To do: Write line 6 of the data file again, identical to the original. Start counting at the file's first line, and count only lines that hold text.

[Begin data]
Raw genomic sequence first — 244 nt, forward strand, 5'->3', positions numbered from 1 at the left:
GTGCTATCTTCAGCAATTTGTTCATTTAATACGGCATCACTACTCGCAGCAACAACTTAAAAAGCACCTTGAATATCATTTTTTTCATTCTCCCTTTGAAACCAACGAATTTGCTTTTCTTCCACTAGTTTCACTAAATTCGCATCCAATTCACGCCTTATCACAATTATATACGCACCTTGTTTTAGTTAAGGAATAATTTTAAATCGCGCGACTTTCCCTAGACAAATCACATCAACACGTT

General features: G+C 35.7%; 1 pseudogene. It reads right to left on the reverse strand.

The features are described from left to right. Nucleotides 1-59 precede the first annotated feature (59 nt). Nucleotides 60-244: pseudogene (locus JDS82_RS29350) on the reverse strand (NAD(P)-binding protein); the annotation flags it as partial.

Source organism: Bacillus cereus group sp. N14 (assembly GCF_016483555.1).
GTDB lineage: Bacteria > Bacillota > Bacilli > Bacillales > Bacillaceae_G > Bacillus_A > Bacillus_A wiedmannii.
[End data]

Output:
GTDB lineage: Bacteria > Bacillota > Bacilli > Bacillales > Bacillaceae_G > Bacillus_A > Bacillus_A wiedmannii.